Submission

Safeguard Mechanism implementation

Download the full PDF here.


22nd January 2024
Safeguard Mechanism Operational Policy Team
Department of Climate Change, Energy, the Environment and Water
Australian Government
GPO Box 3090, Canberra ACT 2601, Australia


To the Safeguard Mechanism Operational Policy Team,

Re: Safeguard Mechanism implementation: production variable updates and international best practice benchmarks

The Australian Hydrogen Council (AHC) welcomes the opportunity to respond to this consultation which proposes production variables and international best practice benchmarks, including for hydrogen, under the Safeguard Mechanism.

AHC is the peak body for the hydrogen industry, with over 100 members from across the hydrogen value chain. Our members are at the forefront of Australia’s hydrogen industry, developing the technology, skills and partnerships necessary to ensure that hydrogen plays a meaningful role in decarbonising Australian industry.

This submission comments on two aspects of the consultation: the proposed intensity target and the interaction with other schemes.

The proposed hydrogen production variable

Regarding the current consultation package, the emissions intensity target has been proposed at 7.13 t CO2-e/t of gaseous or liquefied hydrogen. This target will help inform a facility’s baseline under the Safeguard Mechanism. This is a particularly complex figure to set as hydrogen can be produced in multiple ways which have diverse emissions intensities. The consultation papers noted that a supplementary approach was utilised to engineer a value for hydrogen based on unabated steam methane reforming (SMR) technology, as this was assessed as the lowest emissions-intensity commercial production pathway currently available. However, provided the complexities and that the transition technologies are evolving at scale, it would have been beneficial for the consultation documents to outline the methodology and sources that resulted in this value.

Additionally, there was a lack of clarity as to why the liquid and gaseous emissions intensity targets were both set at the same figure. Considering the larger policy, this is due to how the Safeguard Mechanism calculates each element of a facility’s emissions. That is to say that electricity use is covered separately, either as ineligible scope 2 emissions (ie electricity from the grid) or under a different production variable (ie electricity generated at the facility), therefore any electricity used in the intensive liquefaction process is not calculated within the liquefied hydrogen production variable. However, considering the intricacies of the Safeguard Mechanism legislation, it would be beneficial if this rationale could be clearly articulated within later documents to ensure comprehension.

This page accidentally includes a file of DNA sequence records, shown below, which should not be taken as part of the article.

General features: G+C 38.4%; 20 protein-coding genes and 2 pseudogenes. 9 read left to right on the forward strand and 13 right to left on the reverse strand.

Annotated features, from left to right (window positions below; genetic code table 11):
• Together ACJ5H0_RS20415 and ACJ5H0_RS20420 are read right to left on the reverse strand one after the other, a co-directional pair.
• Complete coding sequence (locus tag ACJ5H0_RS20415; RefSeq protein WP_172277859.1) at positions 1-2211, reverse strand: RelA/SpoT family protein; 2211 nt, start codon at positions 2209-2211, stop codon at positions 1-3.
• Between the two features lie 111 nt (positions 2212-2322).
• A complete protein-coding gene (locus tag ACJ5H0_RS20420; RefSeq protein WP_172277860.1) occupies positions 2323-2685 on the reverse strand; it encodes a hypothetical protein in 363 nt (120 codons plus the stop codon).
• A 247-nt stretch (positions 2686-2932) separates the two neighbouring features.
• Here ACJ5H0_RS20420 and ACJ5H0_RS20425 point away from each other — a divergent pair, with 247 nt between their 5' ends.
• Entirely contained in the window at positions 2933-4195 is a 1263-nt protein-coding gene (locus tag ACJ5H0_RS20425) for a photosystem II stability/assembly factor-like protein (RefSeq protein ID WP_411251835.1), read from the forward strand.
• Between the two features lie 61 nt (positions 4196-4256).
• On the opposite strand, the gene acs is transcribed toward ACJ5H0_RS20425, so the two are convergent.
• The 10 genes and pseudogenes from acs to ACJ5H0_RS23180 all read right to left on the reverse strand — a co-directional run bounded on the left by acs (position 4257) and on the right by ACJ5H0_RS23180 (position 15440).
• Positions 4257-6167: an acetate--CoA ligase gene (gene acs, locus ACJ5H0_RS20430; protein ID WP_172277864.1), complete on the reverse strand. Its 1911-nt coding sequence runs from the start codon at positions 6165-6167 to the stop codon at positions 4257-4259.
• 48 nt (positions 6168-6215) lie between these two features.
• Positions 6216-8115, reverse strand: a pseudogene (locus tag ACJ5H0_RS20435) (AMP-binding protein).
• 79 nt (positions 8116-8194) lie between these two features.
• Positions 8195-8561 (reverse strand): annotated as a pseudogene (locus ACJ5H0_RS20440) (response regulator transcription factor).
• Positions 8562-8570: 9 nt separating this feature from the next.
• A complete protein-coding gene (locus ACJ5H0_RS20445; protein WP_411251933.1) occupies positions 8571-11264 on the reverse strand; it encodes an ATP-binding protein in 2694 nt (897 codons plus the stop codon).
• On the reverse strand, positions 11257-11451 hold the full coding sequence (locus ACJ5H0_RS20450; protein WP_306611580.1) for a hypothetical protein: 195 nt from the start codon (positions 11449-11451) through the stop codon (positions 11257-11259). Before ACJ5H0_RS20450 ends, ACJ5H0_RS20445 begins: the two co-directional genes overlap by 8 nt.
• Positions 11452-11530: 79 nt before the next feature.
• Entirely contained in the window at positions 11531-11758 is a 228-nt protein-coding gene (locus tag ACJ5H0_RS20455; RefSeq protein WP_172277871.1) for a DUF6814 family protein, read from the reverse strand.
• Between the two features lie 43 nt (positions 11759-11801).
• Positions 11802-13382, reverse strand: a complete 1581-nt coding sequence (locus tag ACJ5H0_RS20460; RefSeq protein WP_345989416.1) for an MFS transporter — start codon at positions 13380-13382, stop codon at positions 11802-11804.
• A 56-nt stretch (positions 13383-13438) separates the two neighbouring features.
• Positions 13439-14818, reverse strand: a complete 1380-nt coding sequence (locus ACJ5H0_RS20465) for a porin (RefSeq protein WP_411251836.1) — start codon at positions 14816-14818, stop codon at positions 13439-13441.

The wider policy infrastructure

The Safeguard Mechanism is one targeted segment within Australia’s larger policy infrastructure. When looking at the Safeguard Mechanism in isolation, some perverse outcomes are possible. This concern could be partially attributed to a lack of clarity on how all available policies interact and potentially stack. To address this, DCCEEW should develop a transparent communication strategy of the policy environment relevant to each industry. AHC has attempted this for hydrogen with the information available (See Attachment A), however, DCCEEW could produce a more holistic version articulating the levers, incentives and requirements.

As this policy proceeds, it would also be beneficial for the modelling to be published, both for the emissions intensity target and the techno-economics of how the hydrogen production variable will interact with other related policies, such as the GO Scheme.

Furthermore, under the proposed production variable, hydrogen is considered trade exposed. This refers to the risk of incurring a green premium and how this domestic decarbonisation can be potentially undercut and undermined by imported, emissions-intensive alternatives. Under the Safeguard Mechanism, this vulnerability is recognised and combatted with access to additional support and a potentially lower annual reduction in baseline for trade-exposed industries rather than the standard 4.9%. Provided that Australia is trying to establish hydrogen and its derivatives at scale to address our hard to abate sectors and support our green advanced manufacturing ambitions, we need to protect our domestic production. AHC is supportive of this acknowledgement. However, this misaligns with the current Carbon Leakage Review being undertaken by Professor Frank Jotzo for DCCEEW.[1] In our submission to that consultation, AHC requested that hydrogen, ammonia and urea be included on the carbon leakage list.[2] DCCEEW should align these two milestone policies, ensuring that hydrogen and its derivatives are considered and protected as trade exposed products.

Conclusion

AHC welcomes this consultation and the inclusion of hydrogen as a production variable under the Safeguard Mechanism. While concerns have been raised, these can be addressed primarily through clarification from the government.

If you wish to discuss any element of this in further detail, please contact me at [email protected].

Yours sincerely,

Natasha Cerexhe

Policy Officer

Australian Hydrogen Council

ATTACHMENT A: Australia’s hydrogen policy infrastructure


[1] DCCEEW (2023) Public consultation on the proposed approach to assess and address carbon leakage risk, as part of the Carbon Leakage Review, https://consult.dcceew.gov.au/consultation-proposed-approach-carbon-leakage-risk-as-part-of-the-carbon-leakage-review.

[2] AHC (2023) Re: Public consultation on the proposed approach to assess and address carbon leakage risk, as part of the Carbon Leakage Review, 15 December, https://h2council.com.au/wp-content/uploads/2023/12/231215-Carbon-Leakage-Review-AHC-SUB_for-submission.pdf.

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